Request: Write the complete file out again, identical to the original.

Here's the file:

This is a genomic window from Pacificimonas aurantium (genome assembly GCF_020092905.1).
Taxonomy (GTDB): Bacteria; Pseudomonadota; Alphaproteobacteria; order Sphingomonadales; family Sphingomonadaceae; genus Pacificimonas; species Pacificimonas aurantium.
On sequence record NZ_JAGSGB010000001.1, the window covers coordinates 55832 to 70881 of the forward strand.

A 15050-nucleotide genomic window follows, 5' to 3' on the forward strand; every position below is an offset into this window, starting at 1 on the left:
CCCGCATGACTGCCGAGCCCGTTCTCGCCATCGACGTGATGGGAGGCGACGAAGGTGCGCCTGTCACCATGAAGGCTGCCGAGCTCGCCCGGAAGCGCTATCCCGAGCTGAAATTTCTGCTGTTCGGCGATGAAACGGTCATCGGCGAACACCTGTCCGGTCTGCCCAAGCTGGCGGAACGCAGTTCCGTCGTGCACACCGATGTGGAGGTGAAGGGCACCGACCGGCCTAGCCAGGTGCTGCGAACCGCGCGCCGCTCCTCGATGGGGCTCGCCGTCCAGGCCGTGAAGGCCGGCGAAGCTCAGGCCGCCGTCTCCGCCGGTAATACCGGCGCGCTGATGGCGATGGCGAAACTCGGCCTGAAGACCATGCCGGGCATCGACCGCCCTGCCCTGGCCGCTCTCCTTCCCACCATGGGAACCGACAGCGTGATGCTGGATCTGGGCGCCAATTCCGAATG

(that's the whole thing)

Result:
This is a genomic window from Pacificimonas aurantium (genome assembly GCF_020092905.1).
Taxonomy (GTDB): Bacteria; Pseudomonadota; Alphaproteobacteria; order Sphingomonadales; family Sphingomonadaceae; genus Pacificimonas; species Pacificimonas aurantium.
On sequence record NZ_JAGSGB010000001.1, the window covers coordinates 55832 to 70881 of the forward strand.

A 15050-nucleotide genomic window follows, 5' to 3' on the forward strand; every position below is an offset into this window, starting at 1 on the left:
CCCGCATGACTGCCGAGCCCGTTCTCGCCATCGACGTGATGGGAGGCGACGAAGGTGCGCCTGTCACCATGAAGGCTGCCGAGCTCGCCCGGAAGCGCTATCCCGAGCTGAAATTTCTGCTGTTCGGCGATGAAACGGTCATCGGCGAACACCTGTCCGGTCTGCCCAAGCTGGCGGAACGCAGTTCCGTCGTGCACACCGATGTGGAGGTGAAGGGCACCGACCGGCCTAGCCAGGTGCTGCGAACCGCGCGCCGCTCCTCGATGGGGCTCGCCGTCCAGGCCGTGAAGGCCGGCGAAGCTCAGGCCGCCGTCTCCGCCGGTAATACCGGCGCGCTGATGGCGATGGCGAAACTCGGCCTGAAGACCATGCCGGGCATCGACCGCCCTGCCCTGGCCGCTCTCCTTCCCACCATGGGAACCGACAGCGTGATGCTGGATCTGGGCGCCAATTCCGAATG